A classic stands the test of time. The work is usually considered to be a representation of the period in which it was written; and the work merits lasting recognition. In other words, if the book was published in the recent past, the work is not a classic.
A classic has a certain universal appeal. Great works of literature touch us to our very core beings--partly because they integrate themes that are understood by readers from a wide range of backgrounds and levels of experience. Themes of love, hate, death, life, and faith touch upon some of our most basic emotional responses.

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  • Alicia's Misadventures in Computer Land by Belinda Vasquez Garcia
    Alicia's Misadventures in Computer Land
    Release date: Nov 16, 2014
    Alicia is a 12 year-old hacker who goes by the handle, White-Rabbit. One evening, computer-gnomes kidnap Alicia, shrink her, and shove her into a hole…more View Details »
    Giveaway dates: Nov 24 - Dec 24, 2014
    2 copies available, 423 people requesting
    Countries available: US, CA, and GB more
    read on goodreads
  • All's Well That Ends Well by William Shakespeare
    All's Well That Ends Well
    Virtuous maidens, vulgar soldiers, and witty fools populate this extraordinary play, a lively romp that ranges from low farce to moments of great insi…more View Details »
    Giveaway dates: Dec 02 - Dec 31, 2014
    10 copies available, 393 people requesting
    Countries available: US
    read on goodreads
  • The Return of Sherlock Holmes by Arthur Conan Doyle
    The Return of Sherlock Holmes
    In "The Final Problem," the tale that preceded this collection, the world's most famous detective had a seemingly fatal encounter with his nemesis, Pr…more View Details »
    Giveaway dates: Dec 02 - Dec 31, 2014
    10 copies available, 749 people requesting
    Countries available: US
  • Pride and Prejudice
    To Kill a Mockingbird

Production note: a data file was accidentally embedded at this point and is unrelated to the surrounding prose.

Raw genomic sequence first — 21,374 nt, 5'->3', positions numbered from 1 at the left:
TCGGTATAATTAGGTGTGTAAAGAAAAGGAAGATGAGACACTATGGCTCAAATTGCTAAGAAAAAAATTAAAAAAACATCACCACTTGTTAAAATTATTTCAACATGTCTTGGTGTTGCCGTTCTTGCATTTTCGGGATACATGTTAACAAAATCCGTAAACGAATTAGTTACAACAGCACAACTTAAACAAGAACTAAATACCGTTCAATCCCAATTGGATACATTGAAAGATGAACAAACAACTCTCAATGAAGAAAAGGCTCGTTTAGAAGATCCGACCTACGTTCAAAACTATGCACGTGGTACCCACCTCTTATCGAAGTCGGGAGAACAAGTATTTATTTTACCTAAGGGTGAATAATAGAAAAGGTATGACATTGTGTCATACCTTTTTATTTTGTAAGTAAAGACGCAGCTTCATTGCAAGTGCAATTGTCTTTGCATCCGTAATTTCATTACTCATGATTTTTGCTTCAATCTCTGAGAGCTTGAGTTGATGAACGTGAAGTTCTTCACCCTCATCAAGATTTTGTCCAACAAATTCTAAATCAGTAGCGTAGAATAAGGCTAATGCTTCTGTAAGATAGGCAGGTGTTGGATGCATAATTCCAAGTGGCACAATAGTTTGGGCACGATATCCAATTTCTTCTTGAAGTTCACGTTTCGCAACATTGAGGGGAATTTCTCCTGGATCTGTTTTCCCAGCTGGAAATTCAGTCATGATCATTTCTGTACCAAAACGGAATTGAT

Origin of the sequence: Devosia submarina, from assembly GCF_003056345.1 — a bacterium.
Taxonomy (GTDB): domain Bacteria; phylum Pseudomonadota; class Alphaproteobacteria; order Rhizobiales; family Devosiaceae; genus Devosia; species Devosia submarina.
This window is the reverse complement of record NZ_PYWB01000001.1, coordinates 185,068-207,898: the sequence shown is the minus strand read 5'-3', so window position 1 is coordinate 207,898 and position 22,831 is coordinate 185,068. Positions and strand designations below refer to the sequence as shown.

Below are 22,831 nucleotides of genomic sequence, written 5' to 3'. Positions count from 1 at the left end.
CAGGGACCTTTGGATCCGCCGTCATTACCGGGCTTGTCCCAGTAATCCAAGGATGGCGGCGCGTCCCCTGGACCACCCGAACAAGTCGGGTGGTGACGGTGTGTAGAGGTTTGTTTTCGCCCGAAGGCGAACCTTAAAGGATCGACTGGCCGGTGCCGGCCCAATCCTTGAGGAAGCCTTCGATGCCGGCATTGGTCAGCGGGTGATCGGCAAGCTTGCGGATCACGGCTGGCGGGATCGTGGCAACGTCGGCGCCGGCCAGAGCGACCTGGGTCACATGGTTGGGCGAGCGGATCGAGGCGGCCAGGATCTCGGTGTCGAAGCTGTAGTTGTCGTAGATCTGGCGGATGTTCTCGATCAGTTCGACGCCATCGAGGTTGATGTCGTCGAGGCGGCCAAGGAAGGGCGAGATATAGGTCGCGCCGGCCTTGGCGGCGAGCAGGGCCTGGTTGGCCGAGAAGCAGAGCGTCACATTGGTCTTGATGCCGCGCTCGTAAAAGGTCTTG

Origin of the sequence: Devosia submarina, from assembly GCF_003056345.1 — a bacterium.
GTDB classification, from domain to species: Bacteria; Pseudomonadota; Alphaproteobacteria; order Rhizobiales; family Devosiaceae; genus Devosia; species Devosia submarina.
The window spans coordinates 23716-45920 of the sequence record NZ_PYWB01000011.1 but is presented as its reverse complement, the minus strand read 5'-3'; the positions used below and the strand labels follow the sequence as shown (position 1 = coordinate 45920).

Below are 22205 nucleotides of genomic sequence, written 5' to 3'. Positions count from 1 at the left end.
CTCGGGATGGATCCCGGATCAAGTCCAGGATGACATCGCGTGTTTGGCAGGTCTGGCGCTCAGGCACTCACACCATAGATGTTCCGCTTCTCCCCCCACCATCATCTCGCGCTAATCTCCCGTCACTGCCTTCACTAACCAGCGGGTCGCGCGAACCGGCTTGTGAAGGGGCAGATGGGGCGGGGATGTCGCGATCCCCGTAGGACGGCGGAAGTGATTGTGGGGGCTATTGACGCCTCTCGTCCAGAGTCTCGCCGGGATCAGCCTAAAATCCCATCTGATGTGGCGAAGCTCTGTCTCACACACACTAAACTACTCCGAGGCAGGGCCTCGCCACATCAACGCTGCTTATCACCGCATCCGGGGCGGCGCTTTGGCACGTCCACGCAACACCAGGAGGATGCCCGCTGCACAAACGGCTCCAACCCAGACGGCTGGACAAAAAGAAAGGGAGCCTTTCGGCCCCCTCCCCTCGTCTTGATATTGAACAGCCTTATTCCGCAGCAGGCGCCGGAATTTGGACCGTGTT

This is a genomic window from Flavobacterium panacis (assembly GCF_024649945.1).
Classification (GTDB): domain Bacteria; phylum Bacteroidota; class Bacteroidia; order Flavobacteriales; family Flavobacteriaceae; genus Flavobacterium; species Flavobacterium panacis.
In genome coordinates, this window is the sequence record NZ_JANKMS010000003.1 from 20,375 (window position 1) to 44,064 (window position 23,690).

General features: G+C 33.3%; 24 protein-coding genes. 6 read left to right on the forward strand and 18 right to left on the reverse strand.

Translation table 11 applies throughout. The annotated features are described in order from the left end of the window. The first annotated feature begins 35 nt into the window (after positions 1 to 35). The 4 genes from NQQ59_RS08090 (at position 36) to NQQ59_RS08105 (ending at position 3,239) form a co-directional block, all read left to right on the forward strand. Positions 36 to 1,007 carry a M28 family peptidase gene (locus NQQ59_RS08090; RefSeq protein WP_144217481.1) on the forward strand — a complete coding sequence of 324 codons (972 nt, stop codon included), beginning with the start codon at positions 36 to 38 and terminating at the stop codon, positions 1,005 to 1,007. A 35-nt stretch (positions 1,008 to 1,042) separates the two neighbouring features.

The Great Gatsby
    Jane Eyre
    Romeo and Juliet
    Animal Farm
    Little Women (Little Women, #1)
    Sense and Sensibility
    Of Mice and Men
    A Tale of Two Cities
    The Picture of Dorian Gray
    Great Expectations
    Crime and Punishment by Fyodor DostoyevskyAnna Karenina by Leo TolstoyThe Brothers Karamazov by Fyodor DostoyevskyThe Master and Margarita by Mikhail BulgakovWar and Peace by Leo Tolstoy
    Best Russian Literature
    383 books — 1,420 voters

    To Kill a Mockingbird by Harper LeePride and Prejudice by Jane Austen1984 by George OrwellThe Lord of the Rings by J.R.R. TolkienThe Great Gatsby by F. Scott Fitzgerald
    1001 Books You Must Read Before You Die
    1,315 books — 3,492 voters

    Harry Potter Boxset by J.K. RowlingPride and Prejudice by Jane AustenThe Hobbit by J.R.R. TolkienThe Fellowship of the Ring by J.R.R. TolkienTo Kill a Mockingbird by Harper Lee
    Books you have read more than one time
    2,351 books — 1,210 voters
    To Kill a Mockingbird by Harper LeePride and Prejudice by Jane AustenJane Eyre by Charlotte Brontë1984 by George OrwellThe Great Gatsby by F. Scott Fitzgerald
    Must Read Classics
    839 books — 2,569 voters

    Lurlene McDaniel

    Author of Don't Die, My Love

    Lurlene McDaniel (born c. 1948) is an author who has written over 50 young adult books. She is well known for writing about characters st...

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    Omnia mutantur, nihil interit (everything changes, nothing perishes).
    Ovid, Metamorphoses

    Charlotte Brontë
    No mockery in this world ever sounds to me so hollow as that of being told to cultivate happiness. What does such advice mean? Happiness is not a potato, to be planted in mould, and tilled with manure. Happiness is a glory shining far down upon us out of Heaven. She is a divine dew which the soul, on certain of its summer mornings, feels dropping upon it from the amaranth bloom and golden fruitage of Paradise.
    Charlotte Brontë, Villette

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